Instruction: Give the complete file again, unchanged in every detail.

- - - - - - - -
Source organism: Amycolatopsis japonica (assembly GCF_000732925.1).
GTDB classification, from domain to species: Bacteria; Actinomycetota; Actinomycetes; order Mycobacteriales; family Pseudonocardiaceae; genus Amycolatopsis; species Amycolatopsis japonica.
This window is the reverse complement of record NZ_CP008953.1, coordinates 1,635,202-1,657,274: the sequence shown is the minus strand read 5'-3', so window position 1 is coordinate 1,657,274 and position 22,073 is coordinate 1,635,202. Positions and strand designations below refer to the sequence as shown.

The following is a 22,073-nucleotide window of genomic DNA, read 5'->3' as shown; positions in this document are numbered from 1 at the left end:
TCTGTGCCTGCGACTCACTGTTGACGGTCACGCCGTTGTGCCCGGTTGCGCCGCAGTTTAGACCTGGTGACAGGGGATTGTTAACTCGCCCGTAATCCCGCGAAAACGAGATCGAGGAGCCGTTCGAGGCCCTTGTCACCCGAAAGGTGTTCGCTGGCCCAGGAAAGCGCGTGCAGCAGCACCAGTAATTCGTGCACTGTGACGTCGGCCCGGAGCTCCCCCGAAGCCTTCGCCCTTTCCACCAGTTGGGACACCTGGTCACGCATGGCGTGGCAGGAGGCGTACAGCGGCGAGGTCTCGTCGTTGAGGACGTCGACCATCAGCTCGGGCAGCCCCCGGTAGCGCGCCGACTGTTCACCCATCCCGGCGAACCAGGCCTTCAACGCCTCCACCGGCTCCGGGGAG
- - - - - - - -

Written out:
Source organism: Amycolatopsis japonica (assembly GCF_000732925.1).
GTDB classification, from domain to species: Bacteria; Actinomycetota; Actinomycetes; order Mycobacteriales; family Pseudonocardiaceae; genus Amycolatopsis; species Amycolatopsis japonica.
This window is the reverse complement of record NZ_CP008953.1, coordinates 1,635,202-1,657,274: the sequence shown is the minus strand read 5'-3', so window position 1 is coordinate 1,657,274 and position 22,073 is coordinate 1,635,202. Positions and strand designations below refer to the sequence as shown.

The following is a 22,073-nucleotide window of genomic DNA, read 5'->3' as shown; positions in this document are numbered from 1 at the left end:
TCTGTGCCTGCGACTCACTGTTGACGGTCACGCCGTTGTGCCCGGTTGCGCCGCAGTTTAGACCTGGTGACAGGGGATTGTTAACTCGCCCGTAATCCCGCGAAAACGAGATCGAGGAGCCGTTCGAGGCCCTTGTCACCCGAAAGGTGTTCGCTGGCCCAGGAAAGCGCGTGCAGCAGCACCAGTAATTCGTGCACTGTGACGTCGGCCCGGAGCTCCCCCGAAGCCTTCGCCCTTTCCACCAGTTGGGACACCTGGTCACGCATGGCGTGGCAGGAGGCGTACAGCGGCGAGGTCTCGTCGTTGAGGACGTCGACCATCAGCTCGGGCAGCCCCCGGTAGCGCGCCGACTGTTCACCCATCCCGGCGAACCAGGCCTTCAACGCCTCCACCGGCTCCGGGGAG